Eden Park Drive came south into the park from the crown of Mount Adams, then halfway down its descent curved nearly 180 degrees back to the north, to its intersection with Fulton at the reservoir, before leaving the park to the west. Here, just after the curve, the detectives watched as Remus planted his feet, formed his hand into a gun, and mimicked the recoiling of the weapon. Charlie spotted Frank Dodge hovering away from the group, beyond the gazebo, toward the edge of the reservoir, out of Remus's view. Dodge was the Justice Department agent who had hounded Remus clear to the federal penitentiary for whiskey violations. It was in the aftermath of this that Imogene Remus had come to him to plead for her husband's early release. Ultimately, she left Remus and became one of Dodge's star informants.
Later that afternoon, as Charlie fought his way through the crowd that had formed outside the doors on the south side of the courthouse that led most directly to the county morgue in the basement, he saw Dodge again, standing at the double doors, watching out over the crowd.
"Amazing, this," Charlie said.
"Everybody likes a freak show."
"Are you going in?"
Dodge nodded, but only moved to take a Lucky Strike pack from his pocket. He fingered the last one free and crumpled the packet and threw it on the ground. Charlie struck his lighter and held it out. Dodge leaned forward.
"They called me, you know. First," Dodge said.
He'd been lying on his bed, smoking a cigarette, when a cop he knew phoned. "The crazy bastard's done it. He just plugged her in Eden Park!"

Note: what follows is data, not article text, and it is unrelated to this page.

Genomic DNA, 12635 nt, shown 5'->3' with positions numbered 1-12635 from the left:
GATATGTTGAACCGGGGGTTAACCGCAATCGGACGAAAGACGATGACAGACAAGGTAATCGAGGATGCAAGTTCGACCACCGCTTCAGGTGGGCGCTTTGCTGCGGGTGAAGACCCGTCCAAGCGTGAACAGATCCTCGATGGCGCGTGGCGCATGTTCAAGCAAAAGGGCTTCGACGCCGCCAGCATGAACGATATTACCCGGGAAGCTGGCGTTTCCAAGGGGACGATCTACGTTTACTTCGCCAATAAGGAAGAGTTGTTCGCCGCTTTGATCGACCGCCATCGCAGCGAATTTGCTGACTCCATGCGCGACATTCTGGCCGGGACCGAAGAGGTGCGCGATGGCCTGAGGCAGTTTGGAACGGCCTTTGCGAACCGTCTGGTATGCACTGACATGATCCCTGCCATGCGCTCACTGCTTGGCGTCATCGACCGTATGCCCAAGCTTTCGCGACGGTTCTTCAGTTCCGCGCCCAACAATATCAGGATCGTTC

"Remus. His wife. They took her to Bethesda."
At the hospital, he found her friend Laura sitting on a bench in the hallway, hands pressed between her knees. She just shook her head when she saw him. He tried to get back to Imogene, but they wouldn't let him. "It's too late, pal," a doctor finally told him. "I'm sorry."
Charlie said, "I heard someone came into the precinct house and started screaming at him. You hear about that?"
"Well, come on." Charlie knocked on the door.
Though the labs were downstairs, the smells of the business of that place seeped up to the landing. The men walked down in silence and then along the marbled length of the dim main corridor. It was only when they came to the double doors at the end, where the smells were strongest, that Dodge said, "You're going to go for the chair, aren't you?"
"We'll see, Frank. It's awfully early."
"I mean, if ever there was a case for it -- " A steady ticking came from somewhere deep within the great building. "They say she wore black. Did you hear that?"
"To a divorce." Dodge shook his head. "I assume I'll testify?"
"I imagine," Charlie said. "I mean, we're not there yet -- "
"No, I understand. What I mean is, even though I may testify, I want you to use me if you need some legwork."